Social dominance orientation

Social dominance orientation (SDO) measures social and political attitudes. Measurement is a procedure, when a number is assigned to an object, event, attitude etc. It is measured by a so-called Lickert scale, what social psychologists use base to generate scales from responses to statements. A frequently used version permits five answers (strongly disagree; disagree; neither agree nor disagree; agree, strongly agree). To generate a scale, numbers are assigned to each answer (from 1 to 5). Here are some textbook examples, you may check your attitude:
Western civilization has brought more progress than all other cultural traditions.
Lower wages for women and ethnic minorities simply reflect lower skill and education levels.
Patriotism is the most important qualification for a politician.
If not executed, murderers will commit more crimes in the future.
SDO measures attitude for inequality between social groups. While measurement refers to the present, it also predicts future behavior. ”SDO also predicts support for group-relevant social policies that uphold the hierarchical status quo, such as support for wars of aggression, punitive criminal justice policies, the death penalty and torture, and opposition to humanitarian practices, social welfare, and affirmative action” 38 .
How does our brain help us to know our social rank? Do you remember how you spent the first days in your newest job? I would guess many of us collected information about the formal and informal relationships among people. We learn soon the formal hierarchical relationship. It might be useful to uncover the structure of the gossip network. (It was easy to notice that a colleague having his office adjacent to mine seemed to know everything from everybody in our small campus. So for me it is a viable strategy to visit him occasionally to update myself about recent (and future) local events.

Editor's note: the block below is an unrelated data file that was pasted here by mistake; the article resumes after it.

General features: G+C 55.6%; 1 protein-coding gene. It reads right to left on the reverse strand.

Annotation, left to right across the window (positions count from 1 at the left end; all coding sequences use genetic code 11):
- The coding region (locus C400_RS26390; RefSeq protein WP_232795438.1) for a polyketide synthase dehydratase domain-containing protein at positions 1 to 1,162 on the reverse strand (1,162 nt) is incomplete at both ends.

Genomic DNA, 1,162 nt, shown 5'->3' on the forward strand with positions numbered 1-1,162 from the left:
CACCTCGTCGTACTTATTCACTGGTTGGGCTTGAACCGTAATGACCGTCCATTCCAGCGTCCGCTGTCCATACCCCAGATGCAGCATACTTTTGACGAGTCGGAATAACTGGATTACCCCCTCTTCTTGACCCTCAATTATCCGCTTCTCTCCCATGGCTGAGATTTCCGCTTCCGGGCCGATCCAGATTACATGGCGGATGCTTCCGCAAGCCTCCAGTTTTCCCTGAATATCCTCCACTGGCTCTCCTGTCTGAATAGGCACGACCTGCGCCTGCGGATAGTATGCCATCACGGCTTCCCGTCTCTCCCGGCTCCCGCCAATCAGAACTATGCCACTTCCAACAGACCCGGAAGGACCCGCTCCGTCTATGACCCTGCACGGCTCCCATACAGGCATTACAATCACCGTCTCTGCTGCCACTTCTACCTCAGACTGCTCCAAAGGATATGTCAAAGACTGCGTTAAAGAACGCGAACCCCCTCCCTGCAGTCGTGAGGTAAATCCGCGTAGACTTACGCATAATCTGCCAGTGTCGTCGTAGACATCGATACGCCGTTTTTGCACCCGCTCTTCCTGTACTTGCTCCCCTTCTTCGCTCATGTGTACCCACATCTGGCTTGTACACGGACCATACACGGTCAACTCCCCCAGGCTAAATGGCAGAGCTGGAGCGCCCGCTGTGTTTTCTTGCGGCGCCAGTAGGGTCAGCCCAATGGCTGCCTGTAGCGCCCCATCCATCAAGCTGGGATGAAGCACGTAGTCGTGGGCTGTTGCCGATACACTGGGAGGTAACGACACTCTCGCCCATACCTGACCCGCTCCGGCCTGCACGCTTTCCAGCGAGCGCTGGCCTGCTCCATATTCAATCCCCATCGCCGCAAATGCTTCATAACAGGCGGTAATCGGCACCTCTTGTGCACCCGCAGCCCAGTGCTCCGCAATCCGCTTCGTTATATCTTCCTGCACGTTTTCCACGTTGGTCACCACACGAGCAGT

Modern neuroscience has combined brain imaging devices and computational techniques to uncover some mechanisms about how people’s brain processes information on social hierarchy 39 .
An exciting field, social neuroscience uncovers the brain regions and neural mechanisms
related to reflecting ranks and dominance. Studies have shown that a brain region called the dorsolatereal prefrontal cortex might play a significant role in the prevalence of employment discrimination against women or ethnic minorities, which is directly related to the conservative and hierarchy-enhancing attitudes indexed by the social dominance orientation (SDO) scale.
So what? Assuming neural determinism, may an ultraconservative guy may tell ”it is not me, only my prefrontal cortex”. I leave the story here and let the Reader to think on it.

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